A Very Stable Genius: Donald J. Trump’s Testing of America by Philip Rucker and Carol Leonnig (★★★★☆)
If you remember the four years of Trump’s presidency as a blur (because at the time you were just trying to get through them, and have since tried hard to forget about them), this book will bring things into focus again (in case you are eager to relive the agony we all went through).
Washington Post reporters Philip Rucker and Carol Leonnig have done a fabulous job recounting the Trump years in a matter-of-fact, journalistic style that is easy to digest, but hard to get excited about. There were definitely a lot of events that I vaguely remembered but didn’t put into context at the time. I want to recommend this book and not recommend it at the same time.
The Midnight Library by Matt Haig (★★★★☆)
I finally finished this book, after having to wait around to borrow it for a second time from the (digital) library. I didn’t finish it the first round (not because it wasn’t good, I just didn’t
have make much time to read in October.)
In this book, we meet Nora, who doesn’t want to live anymore (trigger warning!) and tries to commit suicide. However, she ends up at The Midnight Library, a place between life and death, where she gets to “try out” other, alternate lives. I I thought this book had an interesting premise, because who hasn’t contemplated what life would have been like if we had made different choices along the way? Life, after all, is a string of endless, big and small decisions (and consequences) and while some decisions feel more significant than others, every single one impacts the life that follows. This book is a little dark and heavy at times, but I really enjoyed it.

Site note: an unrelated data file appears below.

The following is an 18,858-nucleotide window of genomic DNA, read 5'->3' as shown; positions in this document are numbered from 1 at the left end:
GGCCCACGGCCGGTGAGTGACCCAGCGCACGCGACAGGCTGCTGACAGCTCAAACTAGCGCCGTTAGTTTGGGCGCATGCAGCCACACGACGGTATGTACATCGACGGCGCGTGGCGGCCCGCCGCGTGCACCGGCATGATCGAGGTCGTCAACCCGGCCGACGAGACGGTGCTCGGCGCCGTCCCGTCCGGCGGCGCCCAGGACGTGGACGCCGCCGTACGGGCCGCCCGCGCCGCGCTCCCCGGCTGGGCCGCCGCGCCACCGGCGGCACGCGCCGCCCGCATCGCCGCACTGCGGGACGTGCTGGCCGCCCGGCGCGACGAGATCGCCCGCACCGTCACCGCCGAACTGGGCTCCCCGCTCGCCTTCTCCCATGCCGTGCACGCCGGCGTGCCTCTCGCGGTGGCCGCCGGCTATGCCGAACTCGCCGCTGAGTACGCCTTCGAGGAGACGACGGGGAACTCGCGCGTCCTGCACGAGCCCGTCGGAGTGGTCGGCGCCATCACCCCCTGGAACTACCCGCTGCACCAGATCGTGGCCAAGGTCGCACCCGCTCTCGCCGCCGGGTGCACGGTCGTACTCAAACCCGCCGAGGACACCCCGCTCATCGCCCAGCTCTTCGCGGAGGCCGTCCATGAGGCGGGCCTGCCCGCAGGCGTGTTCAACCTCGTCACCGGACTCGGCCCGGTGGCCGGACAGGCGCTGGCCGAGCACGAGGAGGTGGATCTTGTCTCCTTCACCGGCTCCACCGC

Outlander by Diana Gabaldon (★★★★★)
This is my favorite book of all times. It was first released in the 1990s (and I first read it in German), so this is probably a book most people have (at least) heard of? I am not going into the details of the story (you can read the synopsis on Goodreads) and I know that a lot of people love it and a good amount of people didn’t like the book(s) at all.
What I will say is: this is my genre; (well-researched) historical fiction with an epic love story, and detailed story-telling. What else could you want from a good book? Ok, up front I would have said that I could have done without the time travel (I am not much into science fiction), but I make an exception for the sake of this epic story. I am sure I am also in the minority as I’ve seen people comment that the book is too long, but personally, I LOVED that this book has 900 pages (and 8 sequels), because if a book/story is that good, I never want it to end.
I re-read this first book of the Outlander series in 9 days. I could not pull myself away from the story. Yes, this book is violent in places and has not few sexually explicit scenes, but the story-telling is amazing, the characters are deep and complicated, and I am a big fan of Gabaldon’s detailed writing. I feel like I could see everything she was describing in such detail in front of my mind’s eye. Oh, and I forgot that there’s also a good amount of humor in her writing.
I know they made the books into a TV series. No, I have not watched it yet. To be honest, I had such a vivid image of Jamie and Claire (and everybody else) in my mind that I didn’t want that ruined by a show. Of course, eventually, I did see a trailer for the show and now can’t get the actors out of my mind as I re-read the book(s). So, I might give the series a try after all, because I know most people say that they did a great job in the adaptation. Have you read the book(s) or seen the show?
What did you read in November? Anything you’d like to recommend? Leave a comment, and then add me on Goodreads to keep in touch.